Karachi among least liveable cities in the world: report


VIENNA: Karachi was ranked as one of the least livable cities in the world in a report released on Wednesday. The Austrian capital Vienna has retained its ranking as the world’s most liveable city. 

According to a report, titled the Global Liveability Ranking 2019 and released by the Economist Intelligence Unit, Karachi was ranked 135 out of 140 cities across the world. 

The other least liveable cities were Harare, Tripoli, Dhaka, Lagos and, at the very bottom, Damascus. Last year, Karachi was ranked 137 out of 140 cities, but has jumped two places this year. 

For the first time, the index noted the effects of climate change on liveability, with New Delhi and Cairo plunging in the rankings to 118th and 125th place respectively due to “poor air quality, undesirable average temperatures and inadequate water provision”.

“We expect problems relating to climate change to put increasing pressure on liveability scores in the coming years and for the number of cities affected to grow,” Agathe Demarais of the EIU said.

Vienna once again came ahead of Melbourne — which had held the top ranking for seven years until losing it to Vienna in 2018 — according to the report by the EIU.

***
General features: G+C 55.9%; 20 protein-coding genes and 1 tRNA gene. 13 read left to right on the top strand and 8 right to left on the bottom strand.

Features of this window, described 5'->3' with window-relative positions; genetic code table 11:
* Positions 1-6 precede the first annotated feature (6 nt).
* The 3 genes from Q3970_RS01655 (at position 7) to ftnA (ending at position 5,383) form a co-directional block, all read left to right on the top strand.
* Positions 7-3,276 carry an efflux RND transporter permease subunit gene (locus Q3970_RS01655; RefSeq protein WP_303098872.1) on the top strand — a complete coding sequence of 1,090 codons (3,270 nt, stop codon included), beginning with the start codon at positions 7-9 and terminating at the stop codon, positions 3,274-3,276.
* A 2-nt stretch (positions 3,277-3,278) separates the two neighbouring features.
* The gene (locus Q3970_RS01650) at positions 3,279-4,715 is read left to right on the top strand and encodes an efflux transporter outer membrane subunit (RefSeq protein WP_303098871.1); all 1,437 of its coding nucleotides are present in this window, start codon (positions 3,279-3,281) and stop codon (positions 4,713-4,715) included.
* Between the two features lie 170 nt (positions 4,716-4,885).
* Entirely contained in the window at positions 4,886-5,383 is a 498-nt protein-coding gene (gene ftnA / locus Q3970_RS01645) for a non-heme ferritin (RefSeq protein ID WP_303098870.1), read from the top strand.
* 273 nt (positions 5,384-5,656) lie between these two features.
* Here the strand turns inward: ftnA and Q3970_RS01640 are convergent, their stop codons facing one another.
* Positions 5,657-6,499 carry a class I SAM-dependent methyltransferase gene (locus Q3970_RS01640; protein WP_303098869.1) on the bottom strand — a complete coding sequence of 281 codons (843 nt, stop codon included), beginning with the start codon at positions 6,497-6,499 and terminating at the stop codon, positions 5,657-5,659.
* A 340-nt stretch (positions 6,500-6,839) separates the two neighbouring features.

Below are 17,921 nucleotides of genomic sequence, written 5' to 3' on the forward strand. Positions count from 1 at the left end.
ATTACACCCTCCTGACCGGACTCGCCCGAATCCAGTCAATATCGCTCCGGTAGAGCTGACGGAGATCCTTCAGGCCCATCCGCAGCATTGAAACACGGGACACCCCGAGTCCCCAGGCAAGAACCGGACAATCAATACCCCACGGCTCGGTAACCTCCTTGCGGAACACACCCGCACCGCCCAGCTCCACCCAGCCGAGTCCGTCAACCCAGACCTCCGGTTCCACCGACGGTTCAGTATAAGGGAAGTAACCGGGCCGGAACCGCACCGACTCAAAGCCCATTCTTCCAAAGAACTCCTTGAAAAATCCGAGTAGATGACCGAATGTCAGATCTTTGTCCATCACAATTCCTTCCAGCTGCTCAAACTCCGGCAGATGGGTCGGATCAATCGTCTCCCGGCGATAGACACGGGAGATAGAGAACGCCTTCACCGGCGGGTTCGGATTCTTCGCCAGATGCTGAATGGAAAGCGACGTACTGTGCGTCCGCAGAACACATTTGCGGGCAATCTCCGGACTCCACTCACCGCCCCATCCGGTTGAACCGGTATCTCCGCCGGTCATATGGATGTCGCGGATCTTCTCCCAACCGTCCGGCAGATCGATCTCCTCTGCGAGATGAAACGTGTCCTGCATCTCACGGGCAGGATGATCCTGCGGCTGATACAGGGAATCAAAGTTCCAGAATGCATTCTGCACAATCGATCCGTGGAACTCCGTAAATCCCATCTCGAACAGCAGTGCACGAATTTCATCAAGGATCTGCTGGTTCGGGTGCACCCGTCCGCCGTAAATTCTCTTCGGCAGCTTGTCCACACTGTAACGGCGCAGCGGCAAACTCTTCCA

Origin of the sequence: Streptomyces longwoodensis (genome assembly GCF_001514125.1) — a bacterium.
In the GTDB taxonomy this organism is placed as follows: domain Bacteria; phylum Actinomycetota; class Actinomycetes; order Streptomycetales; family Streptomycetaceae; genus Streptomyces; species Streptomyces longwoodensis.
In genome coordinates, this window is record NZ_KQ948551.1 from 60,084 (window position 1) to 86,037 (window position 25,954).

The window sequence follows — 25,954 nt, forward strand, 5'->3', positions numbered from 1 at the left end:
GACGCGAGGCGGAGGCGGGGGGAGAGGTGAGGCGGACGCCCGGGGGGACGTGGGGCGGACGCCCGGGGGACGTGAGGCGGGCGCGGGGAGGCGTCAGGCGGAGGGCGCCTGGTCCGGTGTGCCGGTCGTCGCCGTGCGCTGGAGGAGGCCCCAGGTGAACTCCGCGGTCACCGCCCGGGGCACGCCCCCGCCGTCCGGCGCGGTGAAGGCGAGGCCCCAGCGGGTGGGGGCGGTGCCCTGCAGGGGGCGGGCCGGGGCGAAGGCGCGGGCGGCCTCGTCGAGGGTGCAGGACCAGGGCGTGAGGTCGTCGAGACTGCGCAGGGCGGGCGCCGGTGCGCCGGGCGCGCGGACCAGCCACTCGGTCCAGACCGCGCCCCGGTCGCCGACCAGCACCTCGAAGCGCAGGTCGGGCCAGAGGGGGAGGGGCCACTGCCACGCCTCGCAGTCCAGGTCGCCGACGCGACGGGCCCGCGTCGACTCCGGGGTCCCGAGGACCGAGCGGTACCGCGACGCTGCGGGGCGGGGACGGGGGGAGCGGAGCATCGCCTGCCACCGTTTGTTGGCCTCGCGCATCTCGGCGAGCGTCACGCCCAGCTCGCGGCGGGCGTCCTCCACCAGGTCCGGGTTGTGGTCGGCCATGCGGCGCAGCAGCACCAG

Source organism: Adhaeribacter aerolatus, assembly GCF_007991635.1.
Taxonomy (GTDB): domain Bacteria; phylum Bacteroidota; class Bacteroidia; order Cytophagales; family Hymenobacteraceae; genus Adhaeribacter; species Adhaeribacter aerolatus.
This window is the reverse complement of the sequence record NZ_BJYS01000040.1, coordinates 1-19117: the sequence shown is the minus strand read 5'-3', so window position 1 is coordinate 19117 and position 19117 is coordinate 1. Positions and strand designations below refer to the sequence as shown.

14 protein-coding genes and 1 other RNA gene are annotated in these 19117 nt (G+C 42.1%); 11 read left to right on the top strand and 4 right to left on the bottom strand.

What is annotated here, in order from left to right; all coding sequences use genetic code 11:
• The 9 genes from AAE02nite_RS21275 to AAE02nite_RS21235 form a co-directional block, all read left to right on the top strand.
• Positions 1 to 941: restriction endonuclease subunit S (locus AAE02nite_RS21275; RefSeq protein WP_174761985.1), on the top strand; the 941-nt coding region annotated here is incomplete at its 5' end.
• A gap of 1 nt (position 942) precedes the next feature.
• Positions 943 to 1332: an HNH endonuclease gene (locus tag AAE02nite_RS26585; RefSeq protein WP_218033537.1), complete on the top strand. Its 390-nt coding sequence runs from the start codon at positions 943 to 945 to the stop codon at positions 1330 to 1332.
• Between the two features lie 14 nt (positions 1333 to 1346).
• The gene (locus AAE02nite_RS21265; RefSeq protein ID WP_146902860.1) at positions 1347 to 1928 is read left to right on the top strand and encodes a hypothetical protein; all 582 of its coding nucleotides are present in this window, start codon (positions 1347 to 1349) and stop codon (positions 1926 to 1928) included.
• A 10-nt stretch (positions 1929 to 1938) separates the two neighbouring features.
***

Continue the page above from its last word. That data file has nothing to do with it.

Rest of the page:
The top two were followed by Sydney, Osaka and Calgary.

Each year the EIU gives 140 cities scores out of 100 on a range of factors such as living standards, crime, transport infrastructure, access to education and healthcare, as well as political and economic stability.

Vienna — known for its convenient public transport, refreshing Alpine tap water and varied cultural life — scored 99.1 points out of 100, as it did last year.

“Western Europe and North America continue to be the most liveable regions in the world,” the EIU said in a press release.

Europe claimed eight of the top 20 spots, with cities in Japan, Australia, New Zealand and Canada making up the rest.

However, the City of Light, Paris, dropped six places to 25th due to the anti-government “yellow vest” protests — images of which went around the world.

Improvements in liveability that had taken place in emerging markets´ cities in recent years — thanks to greater stability as well as better education and healthcare — “are under serious threat from an increasingly adverse climate,” she said.

London and New York rank 48th and 58th respectively as they continue to struggle under the perceptions of the risk of crime and terrorism and overstretched infrastructure.

Vienna also won top place in another survey, the annual quality of living index by human resources consulting firm Mercer, for the 10th time in a row in 2019.